The Time Of Our Life: Remembering The Night Seinfeld Ended
“For the rest of our lives, when someone thinks of one of us, they’ll think of all four of us. I can’t think of three people I’d rather that be true of.“
[Jerry Seinfeld, to Julia-Louis Dreyfus, Jason Alexander and Michael Richards, in the huddle before the finale]
It’s something unpredictable
But in the end it’s right
I hope you had the time of your life
During the 1997-98 school year I was a sophomore at the University of South Carolina. And every Thursday night at 9:00 I would gather with my brother Ashley, and our friends Shawn Simeral and Bryan Baxley to watch Seinfeld. It was our favorite show. For all of us. Occasionally others joined us and occasionally we would meet up at 8:00 to watch Friends as well, but there was no doubt the night was dedicated to Jerry, George, Elaine and Kramer. They were a huge part of our week and had been for several years.
Halfway through the year, we got the news that this was it for Seinfeld. This would be the last season. I remember Ashley collecting as many magazines as he could that had this news on the cover. It’s weird to think that back then we got news without Facebook or Twitter. But just the same, the TV show that defined our adolescence was going off the air.
So, of course, we, like millions of other Americans, had the big finale party. Since school was out for us on May 14, 1998, we had it at our parents’ house. The place was packed. I recall so many details. I was decked out in my black T-shirt that had Wayne Knight on the front saying “Hello, Jerry” and on the back in big block letters said HELLO NEWMAN. I wore it every Thursday back then. I remember sitting in my favorite chair, which was closest to the TV. I remember sneaking a peek at our church’s youth pastor, who was was among the invited guests, when Elaine and Puddy went at it over Hell in a scene during the clip show.
I remember the clip show (now called “The Chronicle”) being cut off short so that the finale could start early because it could not fit into a one-hour time slot. I remember one thing they didn’t cut was a brief, sentimental video with more serious video and photos, including stills of the main characters and empty shots of Jerry’s apartment and Monk’s. “Good Riddance” by Green Day played behind it, a song subtitled “The Time of Your Life”. I remember wanting to cry, which was completely unexpected because anyone who knows the show knows that it was anti-serious 99.99% of the time. They even mocked crying in one episode, with Jerry not understanding what “this salty discharge” was and in real production, the writers and cast adhered to a “No hugging, No learning” mantra at Larry David’s direction.
Yet in the huddle before the finale, we would later learn that Jerry, Jason and Julia all started crying. Because life cannot always imitate art. Michael, the method actor who hated mistakes during filming (which you can see on the outtakes), was the only hold out on emotion. Yet, the lyrics to the Green Day song overlapping those Seinfeld images struck a chord with me because in sitcom terms, Seinfeld did give us the time of our life. And just like Jerry, Jason and Julia, its ending hit me in the feels.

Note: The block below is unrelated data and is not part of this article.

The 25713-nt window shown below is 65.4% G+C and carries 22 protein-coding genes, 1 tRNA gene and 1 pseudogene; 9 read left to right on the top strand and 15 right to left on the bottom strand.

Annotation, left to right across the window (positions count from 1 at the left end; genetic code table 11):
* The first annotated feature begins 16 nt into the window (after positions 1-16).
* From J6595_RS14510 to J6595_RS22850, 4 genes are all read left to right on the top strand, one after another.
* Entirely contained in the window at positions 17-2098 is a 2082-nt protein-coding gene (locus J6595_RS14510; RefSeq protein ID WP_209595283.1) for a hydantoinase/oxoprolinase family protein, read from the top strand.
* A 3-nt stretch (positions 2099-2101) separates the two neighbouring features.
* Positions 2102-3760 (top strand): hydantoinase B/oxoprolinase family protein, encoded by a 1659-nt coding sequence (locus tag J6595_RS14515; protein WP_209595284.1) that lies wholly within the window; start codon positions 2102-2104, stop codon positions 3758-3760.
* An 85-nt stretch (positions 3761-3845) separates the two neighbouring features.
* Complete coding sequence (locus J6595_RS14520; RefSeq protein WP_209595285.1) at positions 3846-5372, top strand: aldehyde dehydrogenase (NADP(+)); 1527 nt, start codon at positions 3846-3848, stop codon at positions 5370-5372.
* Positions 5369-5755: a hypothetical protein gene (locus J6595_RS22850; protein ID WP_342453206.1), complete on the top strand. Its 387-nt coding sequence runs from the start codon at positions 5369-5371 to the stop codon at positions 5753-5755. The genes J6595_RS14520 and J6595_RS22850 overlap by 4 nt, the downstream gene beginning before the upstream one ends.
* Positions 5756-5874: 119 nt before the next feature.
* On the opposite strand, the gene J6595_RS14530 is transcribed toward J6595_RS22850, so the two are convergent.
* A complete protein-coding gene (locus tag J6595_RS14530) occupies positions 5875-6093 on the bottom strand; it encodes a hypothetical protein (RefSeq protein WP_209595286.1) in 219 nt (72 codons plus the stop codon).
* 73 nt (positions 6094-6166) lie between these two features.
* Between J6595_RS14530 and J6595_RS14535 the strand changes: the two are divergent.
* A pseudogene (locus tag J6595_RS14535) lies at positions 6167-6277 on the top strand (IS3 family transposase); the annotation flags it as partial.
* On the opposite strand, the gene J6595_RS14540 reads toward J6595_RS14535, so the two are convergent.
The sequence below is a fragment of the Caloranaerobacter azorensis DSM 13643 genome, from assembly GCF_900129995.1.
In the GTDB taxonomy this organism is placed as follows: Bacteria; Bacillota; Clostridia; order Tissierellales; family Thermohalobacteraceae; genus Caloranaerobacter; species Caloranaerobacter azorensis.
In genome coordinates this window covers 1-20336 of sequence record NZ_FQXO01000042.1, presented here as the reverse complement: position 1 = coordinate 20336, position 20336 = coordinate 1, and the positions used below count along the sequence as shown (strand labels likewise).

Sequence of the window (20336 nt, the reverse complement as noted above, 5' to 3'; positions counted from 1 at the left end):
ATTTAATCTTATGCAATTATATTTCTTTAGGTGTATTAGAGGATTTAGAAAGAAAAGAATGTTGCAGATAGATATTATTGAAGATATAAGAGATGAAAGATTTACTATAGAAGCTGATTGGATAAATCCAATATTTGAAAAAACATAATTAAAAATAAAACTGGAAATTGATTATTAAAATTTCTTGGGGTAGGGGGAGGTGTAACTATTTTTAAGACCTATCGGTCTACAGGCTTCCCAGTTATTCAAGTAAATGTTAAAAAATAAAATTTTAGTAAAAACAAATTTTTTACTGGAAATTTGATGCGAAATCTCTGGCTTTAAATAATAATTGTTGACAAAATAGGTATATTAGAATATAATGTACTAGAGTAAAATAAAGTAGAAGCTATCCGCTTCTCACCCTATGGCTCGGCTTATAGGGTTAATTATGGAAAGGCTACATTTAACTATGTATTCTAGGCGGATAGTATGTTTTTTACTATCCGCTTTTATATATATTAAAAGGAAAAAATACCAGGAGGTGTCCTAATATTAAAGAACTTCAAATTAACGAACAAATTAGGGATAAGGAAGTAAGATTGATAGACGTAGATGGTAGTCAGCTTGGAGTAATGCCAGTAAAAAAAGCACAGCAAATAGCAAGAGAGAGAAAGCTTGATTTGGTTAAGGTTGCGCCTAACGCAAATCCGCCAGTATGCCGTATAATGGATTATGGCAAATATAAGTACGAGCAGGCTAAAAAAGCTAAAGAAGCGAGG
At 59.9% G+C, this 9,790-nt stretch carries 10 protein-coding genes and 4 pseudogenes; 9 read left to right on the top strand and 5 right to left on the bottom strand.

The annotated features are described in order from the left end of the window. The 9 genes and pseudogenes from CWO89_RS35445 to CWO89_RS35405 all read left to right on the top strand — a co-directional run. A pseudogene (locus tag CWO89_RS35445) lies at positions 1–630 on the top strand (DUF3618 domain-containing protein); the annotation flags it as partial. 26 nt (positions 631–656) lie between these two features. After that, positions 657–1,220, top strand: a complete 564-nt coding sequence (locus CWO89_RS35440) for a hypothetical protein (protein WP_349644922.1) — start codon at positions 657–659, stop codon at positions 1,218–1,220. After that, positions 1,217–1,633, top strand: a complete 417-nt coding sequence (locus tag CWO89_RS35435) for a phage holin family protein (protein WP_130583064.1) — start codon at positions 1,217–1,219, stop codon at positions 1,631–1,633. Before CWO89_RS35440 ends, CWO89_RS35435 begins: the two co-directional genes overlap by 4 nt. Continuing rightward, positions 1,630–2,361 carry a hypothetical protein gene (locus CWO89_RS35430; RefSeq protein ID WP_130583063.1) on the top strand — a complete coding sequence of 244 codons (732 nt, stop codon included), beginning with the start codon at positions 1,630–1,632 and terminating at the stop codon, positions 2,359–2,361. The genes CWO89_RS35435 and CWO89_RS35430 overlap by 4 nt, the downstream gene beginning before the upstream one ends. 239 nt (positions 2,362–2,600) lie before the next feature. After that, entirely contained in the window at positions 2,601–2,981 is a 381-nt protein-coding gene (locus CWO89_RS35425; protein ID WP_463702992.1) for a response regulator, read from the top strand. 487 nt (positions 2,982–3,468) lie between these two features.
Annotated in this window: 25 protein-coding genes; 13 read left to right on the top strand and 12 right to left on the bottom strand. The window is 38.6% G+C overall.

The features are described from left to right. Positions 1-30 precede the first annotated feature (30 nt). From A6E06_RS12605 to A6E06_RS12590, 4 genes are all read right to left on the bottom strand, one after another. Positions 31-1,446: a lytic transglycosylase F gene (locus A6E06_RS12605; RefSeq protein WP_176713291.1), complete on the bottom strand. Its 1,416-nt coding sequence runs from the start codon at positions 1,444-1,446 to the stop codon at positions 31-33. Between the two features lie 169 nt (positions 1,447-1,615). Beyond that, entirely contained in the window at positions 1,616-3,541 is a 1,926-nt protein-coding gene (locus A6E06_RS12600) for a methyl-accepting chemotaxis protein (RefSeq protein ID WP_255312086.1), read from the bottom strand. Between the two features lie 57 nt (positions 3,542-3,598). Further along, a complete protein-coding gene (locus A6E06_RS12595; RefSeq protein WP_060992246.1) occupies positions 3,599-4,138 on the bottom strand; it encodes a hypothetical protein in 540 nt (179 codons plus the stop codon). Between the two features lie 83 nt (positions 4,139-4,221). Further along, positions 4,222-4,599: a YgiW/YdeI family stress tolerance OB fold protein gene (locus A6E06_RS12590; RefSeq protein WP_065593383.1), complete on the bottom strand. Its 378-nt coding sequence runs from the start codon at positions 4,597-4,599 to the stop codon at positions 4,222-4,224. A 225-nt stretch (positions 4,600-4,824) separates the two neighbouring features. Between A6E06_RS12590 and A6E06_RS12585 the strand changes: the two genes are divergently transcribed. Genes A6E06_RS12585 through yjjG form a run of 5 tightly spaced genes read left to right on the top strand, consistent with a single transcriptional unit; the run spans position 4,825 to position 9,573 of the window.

As far as the finale itself, I’ve written about it elsewhere and this isn’t even about that. It’s about the event. The night. The hype. The fact that copies of the script were shredded at the end of each day to ensure that it didn’t leak. That people gathered even by the millions in some cities, like St. Louis, to watch on huge screens. The photo below is at Times Square in New York. What an incredible image.
Seinfeld felt larger than life and so its finale absolutely was. TVland went completely off the air during it to honor it. I cannot imagine how badly it would break the internet if it happened today.
I remember after the New York Four were convicted and they had their last moment together in the prison, coming full circle by ending the show with the same conversation that it began with, that I could not laugh at the post-episode scene with Jerry doing his stand-up in an orange jumpsuit, complete with one more Larry David calling out from off-camera moment. It was setting in to me that it was over. After the credits rolled, NBC gave an immediate live thank you to Seinfeld with a picture of the Big Four. If not for the fact I’ve seen the finale many times, I’d probably remember the NBC thank you better than the jail comedy scene. Because it was my sentiment exactly.
My brother and I said goodbye to all our friends and I soon went to bed. I never took off my HELLO NEWMAN shirt, a symbolic non-gesture of someone refusing to let go. And as I laid there in the dark and the quiet, I finally did shed a tear. Somewhere between Green Day and NBC’s thank you and the fact that it was finally reality that there would be no new Seinfeld, I felt sad. It was oddly surreal.
In hindsight, I don’t regret feeling that way, but Seinfeld fans cannot truly feel sad these days. In the last 20 years we have gotten the 9-DVD set and its “Notes About Nothing” and other fun extras, continuous repeats of the 180 episodes on TBS, a reunion on Curb Your Enthusiasm, Facebook pages dedicated to doing nothing but quoting the show, memes, gifs, etc. etc. etc. Those of us that have wanted Seinfeld to live on, have gotten that wish. Perhaps only rivaled by The Andy Griffith Show, Seinfeld has thrived after its end. It won’t die. It’s all over the American consciousness daily.
So for that one moment in time, a collision of emotions in reaction to nine seasons of sublime TV comedy occurred. I was there. I’ll never forget it. As far as TV goes, it has always been the time of my life.